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Population Based Cohort Study for Pediatric Infectious Diseases Research in Vietnam

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Title: Population Based Cohort Study for Pediatric Infectious Diseases Research in Vietnam
Authors: Yoshida, Lay-Myint / Suzuki, Motoi / Thiem, Vu Dinh / Smith, Wolf Peter / Tsuzuki, Ataru / Huong, Vu Thi Thu / Takahashi, Kensuke / Miyakawa, Masami / Anh, Nguyen Thi Hien / Watanabe, Kiwao / Ai, Nguyen Thu Thuy / Tho, Le Huu / Kilgore, Paul / Yoshino, Hiroshi / Toizumi, Michiko / Yasunami, Michio / Moriuchi, Hiroyuki / Anh, Dang Duc / Ariyoshi, Koya
Issue Date: 26-Sep-2014
Publisher: 日本熱帯医学会 / Japanese Society of Tropical Medicine
Citation: Tropical Medicine and Health, 42(2SUPPLEMENT), pp.S47-S58; 2014
Abstract: A population-based cohort study on pediatric infectious diseases was established at Khanh Hoa Province, central Vietnam in 2006, to determine the etiology and risk factors for severe pediatric infectious diseases (SPID) such as acute respiratory infection (ARI), diarrhea and dengue which are the major causes of under 5 mortality. A population census survey was conducted in Nha-Trang and Ninh-Hoa to collect demographic, social-behavioral data and disease burden on SPID. The study site covered a population of 353,525 residing in 75,826 households with 24,781 children less than 5 years. Hospital databases from two hospitals covering the region were obtained. Linking the census and hospital databases, we were able to investigate on a variety of SPID such as environmental tobacco smoking exposure and increased risked of pediatric pneumonia hospitalization, population density, water supply and risk of dengue fever and animal livestock and risk of hospitalized diarrhea. To determine incidence, viral etiology and risk factors for pediatric ARI/pneumonia, we setup a population based prospective hospitalized Pediatric ARI surveillance at Khanh Hoa General Hospital, Nha-Trang in February 2007. The study has revealed RSV, rhinovirus and influenza A as major viral pathogens, role of multiple viral infection and its interaction with bacteria in the development of pneumonia. In addition, we are also conducting a birth cohort study to investigate the incidence of congenital infection and its impact on physical-neurological development, and role of host genetic polymorphism on SPID hospitalization in Vietnam. Population mobility, high cost of regular census update and low mortality are the challenges.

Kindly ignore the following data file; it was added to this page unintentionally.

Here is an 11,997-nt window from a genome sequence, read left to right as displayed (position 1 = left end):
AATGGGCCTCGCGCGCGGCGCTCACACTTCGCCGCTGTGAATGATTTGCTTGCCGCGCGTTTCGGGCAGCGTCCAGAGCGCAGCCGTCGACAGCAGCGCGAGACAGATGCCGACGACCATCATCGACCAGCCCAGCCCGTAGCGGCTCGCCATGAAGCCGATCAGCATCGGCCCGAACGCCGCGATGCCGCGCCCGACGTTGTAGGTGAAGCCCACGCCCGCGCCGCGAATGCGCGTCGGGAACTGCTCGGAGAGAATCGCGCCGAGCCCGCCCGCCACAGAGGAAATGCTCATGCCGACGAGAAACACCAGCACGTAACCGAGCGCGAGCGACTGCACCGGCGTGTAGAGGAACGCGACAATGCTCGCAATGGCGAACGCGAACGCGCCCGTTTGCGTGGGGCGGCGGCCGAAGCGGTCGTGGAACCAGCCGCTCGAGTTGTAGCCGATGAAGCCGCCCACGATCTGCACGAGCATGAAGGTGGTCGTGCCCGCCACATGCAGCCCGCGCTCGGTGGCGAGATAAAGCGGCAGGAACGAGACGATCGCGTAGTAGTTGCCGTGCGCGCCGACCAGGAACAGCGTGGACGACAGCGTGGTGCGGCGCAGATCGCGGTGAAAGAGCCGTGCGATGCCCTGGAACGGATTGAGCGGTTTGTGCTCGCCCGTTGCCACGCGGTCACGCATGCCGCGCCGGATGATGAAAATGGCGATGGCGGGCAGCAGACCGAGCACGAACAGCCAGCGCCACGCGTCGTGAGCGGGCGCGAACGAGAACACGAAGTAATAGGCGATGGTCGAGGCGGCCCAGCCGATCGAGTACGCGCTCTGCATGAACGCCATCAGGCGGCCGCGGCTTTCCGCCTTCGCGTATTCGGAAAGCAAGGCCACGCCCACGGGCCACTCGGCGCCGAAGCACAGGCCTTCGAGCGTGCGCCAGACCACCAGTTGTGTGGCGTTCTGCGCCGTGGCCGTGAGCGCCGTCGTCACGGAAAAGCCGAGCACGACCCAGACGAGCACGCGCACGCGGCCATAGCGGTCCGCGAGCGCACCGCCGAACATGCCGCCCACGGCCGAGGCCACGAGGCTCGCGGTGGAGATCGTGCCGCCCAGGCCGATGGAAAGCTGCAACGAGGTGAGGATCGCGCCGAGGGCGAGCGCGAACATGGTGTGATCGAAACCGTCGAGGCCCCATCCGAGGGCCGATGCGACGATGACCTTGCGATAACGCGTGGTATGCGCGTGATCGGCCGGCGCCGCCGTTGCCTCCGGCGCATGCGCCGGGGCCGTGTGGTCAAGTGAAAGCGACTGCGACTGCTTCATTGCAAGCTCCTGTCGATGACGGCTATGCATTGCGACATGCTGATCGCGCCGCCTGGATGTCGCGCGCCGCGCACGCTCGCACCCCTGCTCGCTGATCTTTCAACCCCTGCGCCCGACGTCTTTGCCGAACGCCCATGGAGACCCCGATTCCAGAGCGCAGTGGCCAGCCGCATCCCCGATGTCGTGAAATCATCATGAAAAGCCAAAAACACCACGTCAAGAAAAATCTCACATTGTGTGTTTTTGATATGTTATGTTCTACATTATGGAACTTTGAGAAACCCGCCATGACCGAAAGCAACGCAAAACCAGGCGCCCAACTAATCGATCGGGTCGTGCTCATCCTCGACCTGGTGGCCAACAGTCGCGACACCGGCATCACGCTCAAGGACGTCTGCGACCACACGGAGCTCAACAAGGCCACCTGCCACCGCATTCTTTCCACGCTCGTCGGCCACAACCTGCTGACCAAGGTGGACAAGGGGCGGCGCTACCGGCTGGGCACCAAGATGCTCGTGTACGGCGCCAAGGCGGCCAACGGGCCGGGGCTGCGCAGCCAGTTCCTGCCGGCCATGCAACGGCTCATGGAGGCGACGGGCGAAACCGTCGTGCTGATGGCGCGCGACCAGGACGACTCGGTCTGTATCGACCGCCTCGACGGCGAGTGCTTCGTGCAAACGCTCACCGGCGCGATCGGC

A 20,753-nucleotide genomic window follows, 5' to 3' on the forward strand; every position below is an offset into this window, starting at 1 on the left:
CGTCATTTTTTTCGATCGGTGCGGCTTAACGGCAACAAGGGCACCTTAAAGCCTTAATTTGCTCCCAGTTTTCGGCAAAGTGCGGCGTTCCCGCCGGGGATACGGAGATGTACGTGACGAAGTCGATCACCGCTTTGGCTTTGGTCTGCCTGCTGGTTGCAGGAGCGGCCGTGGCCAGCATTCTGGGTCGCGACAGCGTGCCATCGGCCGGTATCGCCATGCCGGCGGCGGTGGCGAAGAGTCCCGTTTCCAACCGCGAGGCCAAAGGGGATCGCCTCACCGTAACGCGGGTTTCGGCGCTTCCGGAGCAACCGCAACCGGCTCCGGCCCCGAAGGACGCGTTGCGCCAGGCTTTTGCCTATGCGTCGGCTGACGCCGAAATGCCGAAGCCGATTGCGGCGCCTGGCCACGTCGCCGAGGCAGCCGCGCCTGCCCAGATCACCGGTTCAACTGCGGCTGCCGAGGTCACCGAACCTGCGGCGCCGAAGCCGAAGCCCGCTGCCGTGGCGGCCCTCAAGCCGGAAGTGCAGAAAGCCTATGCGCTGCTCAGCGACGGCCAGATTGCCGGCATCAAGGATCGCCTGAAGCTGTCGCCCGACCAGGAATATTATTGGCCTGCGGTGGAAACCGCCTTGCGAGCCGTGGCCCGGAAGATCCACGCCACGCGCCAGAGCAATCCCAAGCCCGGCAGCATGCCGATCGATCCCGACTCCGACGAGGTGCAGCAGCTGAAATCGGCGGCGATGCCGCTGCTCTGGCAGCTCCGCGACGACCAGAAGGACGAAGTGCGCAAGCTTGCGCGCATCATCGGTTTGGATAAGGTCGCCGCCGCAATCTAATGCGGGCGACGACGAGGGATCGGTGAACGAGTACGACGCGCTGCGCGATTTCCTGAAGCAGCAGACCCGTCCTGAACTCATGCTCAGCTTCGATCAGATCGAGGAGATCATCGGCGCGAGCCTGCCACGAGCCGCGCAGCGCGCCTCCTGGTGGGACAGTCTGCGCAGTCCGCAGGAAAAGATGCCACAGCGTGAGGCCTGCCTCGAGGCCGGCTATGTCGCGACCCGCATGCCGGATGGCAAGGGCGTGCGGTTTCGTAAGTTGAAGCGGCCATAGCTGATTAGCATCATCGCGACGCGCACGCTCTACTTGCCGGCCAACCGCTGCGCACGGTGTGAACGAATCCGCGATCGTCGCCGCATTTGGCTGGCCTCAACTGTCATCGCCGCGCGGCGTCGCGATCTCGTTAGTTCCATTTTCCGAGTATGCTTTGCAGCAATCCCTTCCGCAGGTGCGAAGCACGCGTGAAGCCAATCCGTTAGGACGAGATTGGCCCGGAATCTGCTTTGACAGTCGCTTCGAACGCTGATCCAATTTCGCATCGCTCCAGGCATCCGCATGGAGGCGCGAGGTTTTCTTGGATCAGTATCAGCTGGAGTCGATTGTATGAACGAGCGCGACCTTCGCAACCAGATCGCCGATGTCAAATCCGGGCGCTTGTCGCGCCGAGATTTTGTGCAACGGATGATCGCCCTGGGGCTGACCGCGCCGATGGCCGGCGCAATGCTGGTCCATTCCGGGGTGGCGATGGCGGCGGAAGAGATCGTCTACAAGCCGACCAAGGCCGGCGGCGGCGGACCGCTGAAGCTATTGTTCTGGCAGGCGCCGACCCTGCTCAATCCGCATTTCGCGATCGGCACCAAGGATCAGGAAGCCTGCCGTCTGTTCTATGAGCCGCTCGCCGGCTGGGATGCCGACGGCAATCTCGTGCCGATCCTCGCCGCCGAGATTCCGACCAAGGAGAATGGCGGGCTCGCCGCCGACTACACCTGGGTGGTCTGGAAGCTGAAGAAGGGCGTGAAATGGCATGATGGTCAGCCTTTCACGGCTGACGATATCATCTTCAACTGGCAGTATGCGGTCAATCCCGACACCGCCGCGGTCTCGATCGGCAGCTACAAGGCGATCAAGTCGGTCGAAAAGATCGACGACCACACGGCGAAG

Keywords: Infectious diseases / Pediatric / Population based cohort / Vietnam
URI: http://hdl.handle.net/10069/35285
ISSN: 13488945
DOI: 10.2149/tmh.2014-S07
Rights: © 2014 The Japanese Society of Tropical Medicine.
Type: Journal Article
Text Version: publisher
Appears in Collections:Articles in academic journal

Citable URI : http://hdl.handle.net/10069/35285

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